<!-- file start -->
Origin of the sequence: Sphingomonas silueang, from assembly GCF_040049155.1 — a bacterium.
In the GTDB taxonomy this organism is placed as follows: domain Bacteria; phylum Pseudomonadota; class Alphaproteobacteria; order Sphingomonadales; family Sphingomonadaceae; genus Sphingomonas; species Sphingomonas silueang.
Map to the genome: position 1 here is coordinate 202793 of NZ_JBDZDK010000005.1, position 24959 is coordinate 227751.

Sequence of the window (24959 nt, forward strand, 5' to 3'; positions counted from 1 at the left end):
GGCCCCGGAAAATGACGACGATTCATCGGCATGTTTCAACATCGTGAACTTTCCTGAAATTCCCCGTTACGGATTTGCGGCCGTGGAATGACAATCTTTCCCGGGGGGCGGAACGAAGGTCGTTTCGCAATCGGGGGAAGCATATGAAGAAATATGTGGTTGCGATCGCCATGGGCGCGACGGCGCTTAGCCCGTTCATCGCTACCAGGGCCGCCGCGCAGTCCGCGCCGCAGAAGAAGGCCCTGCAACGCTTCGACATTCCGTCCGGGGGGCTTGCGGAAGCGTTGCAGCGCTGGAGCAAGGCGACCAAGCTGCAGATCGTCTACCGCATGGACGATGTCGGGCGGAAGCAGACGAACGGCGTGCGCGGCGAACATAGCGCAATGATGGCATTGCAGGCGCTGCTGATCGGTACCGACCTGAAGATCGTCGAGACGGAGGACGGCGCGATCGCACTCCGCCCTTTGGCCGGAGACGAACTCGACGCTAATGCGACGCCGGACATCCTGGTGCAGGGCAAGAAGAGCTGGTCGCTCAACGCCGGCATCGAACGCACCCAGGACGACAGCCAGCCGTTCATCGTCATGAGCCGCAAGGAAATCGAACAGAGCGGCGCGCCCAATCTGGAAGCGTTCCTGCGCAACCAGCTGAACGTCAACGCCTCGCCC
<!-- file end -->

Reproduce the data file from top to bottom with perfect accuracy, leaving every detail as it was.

Origin of the sequence: Sphingomonas silueang, from assembly GCF_040049155.1 — a bacterium.
In the GTDB taxonomy this organism is placed as follows: domain Bacteria; phylum Pseudomonadota; class Alphaproteobacteria; order Sphingomonadales; family Sphingomonadaceae; genus Sphingomonas; species Sphingomonas silueang.
Map to the genome: position 1 here is coordinate 202793 of NZ_JBDZDK010000005.1, position 24959 is coordinate 227751.

Sequence of the window (24959 nt, forward strand, 5' to 3'; positions counted from 1 at the left end):
GGCCCCGGAAAATGACGACGATTCATCGGCATGTTTCAACATCGTGAACTTTCCTGAAATTCCCCGTTACGGATTTGCGGCCGTGGAATGACAATCTTTCCCGGGGGGCGGAACGAAGGTCGTTTCGCAATCGGGGGAAGCATATGAAGAAATATGTGGTTGCGATCGCCATGGGCGCGACGGCGCTTAGCCCGTTCATCGCTACCAGGGCCGCCGCGCAGTCCGCGCCGCAGAAGAAGGCCCTGCAACGCTTCGACATTCCGTCCGGGGGGCTTGCGGAAGCGTTGCAGCGCTGGAGCAAGGCGACCAAGCTGCAGATCGTCTACCGCATGGACGATGTCGGGCGGAAGCAGACGAACGGCGTGCGCGGCGAACATAGCGCAATGATGGCATTGCAGGCGCTGCTGATCGGTACCGACCTGAAGATCGTCGAGACGGAGGACGGCGCGATCGCACTCCGCCCTTTGGCCGGAGACGAACTCGACGCTAATGCGACGCCGGACATCCTGGTGCAGGGCAAGAAGAGCTGGTCGCTCAACGCCGGCATCGAACGCACCCAGGACGACAGCCAGCCGTTCATCGTCATGAGCCGCAAGGAAATCGAACAGAGCGGCGCGCCCAATCTGGAAGCGTTCCTGCGCAACCAGCTGAACGTCAACGCCTCGCCC